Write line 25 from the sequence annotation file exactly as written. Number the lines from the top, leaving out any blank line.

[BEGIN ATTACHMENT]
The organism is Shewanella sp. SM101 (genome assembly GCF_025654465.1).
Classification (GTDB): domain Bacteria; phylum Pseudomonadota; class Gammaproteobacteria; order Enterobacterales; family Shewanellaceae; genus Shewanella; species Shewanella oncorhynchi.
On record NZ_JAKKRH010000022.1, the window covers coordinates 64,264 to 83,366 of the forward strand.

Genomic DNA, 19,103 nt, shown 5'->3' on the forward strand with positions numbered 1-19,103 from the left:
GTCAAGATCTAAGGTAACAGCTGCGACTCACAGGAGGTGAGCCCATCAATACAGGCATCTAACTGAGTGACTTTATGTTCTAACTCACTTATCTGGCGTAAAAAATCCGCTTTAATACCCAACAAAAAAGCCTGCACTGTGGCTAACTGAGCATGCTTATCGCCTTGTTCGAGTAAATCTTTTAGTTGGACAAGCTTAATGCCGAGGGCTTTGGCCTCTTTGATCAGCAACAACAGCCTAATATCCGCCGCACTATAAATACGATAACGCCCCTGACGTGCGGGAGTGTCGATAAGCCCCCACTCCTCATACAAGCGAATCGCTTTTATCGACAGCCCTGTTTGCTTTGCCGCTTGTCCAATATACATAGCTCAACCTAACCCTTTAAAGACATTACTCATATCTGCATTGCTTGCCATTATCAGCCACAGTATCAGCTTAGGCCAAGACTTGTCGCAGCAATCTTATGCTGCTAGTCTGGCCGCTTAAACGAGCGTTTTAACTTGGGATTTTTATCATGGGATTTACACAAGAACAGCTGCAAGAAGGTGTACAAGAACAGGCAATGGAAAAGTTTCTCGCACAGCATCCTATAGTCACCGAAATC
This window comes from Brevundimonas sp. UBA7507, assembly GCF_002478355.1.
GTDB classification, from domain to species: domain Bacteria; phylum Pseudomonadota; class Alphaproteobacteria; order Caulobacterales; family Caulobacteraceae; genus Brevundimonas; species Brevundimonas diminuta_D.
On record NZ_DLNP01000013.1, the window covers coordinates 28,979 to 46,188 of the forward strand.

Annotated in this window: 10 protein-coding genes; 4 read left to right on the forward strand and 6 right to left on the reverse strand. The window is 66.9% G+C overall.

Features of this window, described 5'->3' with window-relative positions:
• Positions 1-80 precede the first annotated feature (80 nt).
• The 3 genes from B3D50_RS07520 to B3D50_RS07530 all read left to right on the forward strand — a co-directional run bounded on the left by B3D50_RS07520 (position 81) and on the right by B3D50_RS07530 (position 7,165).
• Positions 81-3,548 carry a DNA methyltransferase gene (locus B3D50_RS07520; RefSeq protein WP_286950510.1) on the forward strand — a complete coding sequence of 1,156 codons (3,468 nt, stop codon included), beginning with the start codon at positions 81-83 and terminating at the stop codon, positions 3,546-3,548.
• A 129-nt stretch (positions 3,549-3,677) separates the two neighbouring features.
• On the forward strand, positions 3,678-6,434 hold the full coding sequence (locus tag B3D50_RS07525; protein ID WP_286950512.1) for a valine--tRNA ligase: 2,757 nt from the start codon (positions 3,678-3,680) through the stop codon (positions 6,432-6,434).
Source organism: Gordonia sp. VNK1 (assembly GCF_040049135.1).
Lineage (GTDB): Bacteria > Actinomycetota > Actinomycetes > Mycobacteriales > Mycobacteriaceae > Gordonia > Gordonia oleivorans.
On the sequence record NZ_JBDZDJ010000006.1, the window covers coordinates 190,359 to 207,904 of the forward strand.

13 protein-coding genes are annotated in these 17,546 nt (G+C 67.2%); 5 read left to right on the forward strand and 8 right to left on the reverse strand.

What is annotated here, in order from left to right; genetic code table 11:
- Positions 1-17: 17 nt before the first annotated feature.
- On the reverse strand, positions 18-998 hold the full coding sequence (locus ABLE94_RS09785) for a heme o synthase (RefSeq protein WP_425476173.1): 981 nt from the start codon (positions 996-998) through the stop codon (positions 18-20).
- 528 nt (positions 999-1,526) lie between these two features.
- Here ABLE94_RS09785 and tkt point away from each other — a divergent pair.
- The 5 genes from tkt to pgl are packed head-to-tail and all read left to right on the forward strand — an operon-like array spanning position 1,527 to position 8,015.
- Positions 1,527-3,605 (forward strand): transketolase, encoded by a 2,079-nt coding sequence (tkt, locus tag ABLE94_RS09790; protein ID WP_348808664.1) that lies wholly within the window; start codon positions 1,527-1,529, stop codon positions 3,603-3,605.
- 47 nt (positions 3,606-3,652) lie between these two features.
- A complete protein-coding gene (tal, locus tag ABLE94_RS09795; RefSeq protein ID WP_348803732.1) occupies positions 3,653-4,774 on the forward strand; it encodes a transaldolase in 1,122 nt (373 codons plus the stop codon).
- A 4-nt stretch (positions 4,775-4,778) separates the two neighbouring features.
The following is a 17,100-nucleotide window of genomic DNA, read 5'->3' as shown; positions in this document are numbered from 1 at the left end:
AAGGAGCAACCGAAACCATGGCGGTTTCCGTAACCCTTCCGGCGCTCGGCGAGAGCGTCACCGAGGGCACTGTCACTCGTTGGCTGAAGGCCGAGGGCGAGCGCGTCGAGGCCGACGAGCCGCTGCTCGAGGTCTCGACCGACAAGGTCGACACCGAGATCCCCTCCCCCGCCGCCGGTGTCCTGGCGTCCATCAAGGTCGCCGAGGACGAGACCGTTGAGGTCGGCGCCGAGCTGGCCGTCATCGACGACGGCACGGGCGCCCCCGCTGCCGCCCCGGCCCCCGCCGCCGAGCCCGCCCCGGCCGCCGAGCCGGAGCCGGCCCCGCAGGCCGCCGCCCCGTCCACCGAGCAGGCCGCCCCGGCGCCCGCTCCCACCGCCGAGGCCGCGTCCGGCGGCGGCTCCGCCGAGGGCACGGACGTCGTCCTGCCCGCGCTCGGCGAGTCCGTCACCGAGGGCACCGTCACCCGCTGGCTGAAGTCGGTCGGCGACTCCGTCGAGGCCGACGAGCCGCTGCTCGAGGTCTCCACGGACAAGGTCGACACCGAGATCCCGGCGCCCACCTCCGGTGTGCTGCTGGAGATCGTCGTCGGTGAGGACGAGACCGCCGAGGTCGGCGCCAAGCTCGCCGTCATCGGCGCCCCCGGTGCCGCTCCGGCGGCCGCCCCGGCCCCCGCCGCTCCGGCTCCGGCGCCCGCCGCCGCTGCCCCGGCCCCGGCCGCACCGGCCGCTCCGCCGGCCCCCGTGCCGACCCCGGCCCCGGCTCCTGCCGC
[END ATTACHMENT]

- The 5 genes from tkt to pgl are packed head-to-tail and all read left to right on the forward strand — an operon-like array spanning position 1,527 to position 8,015.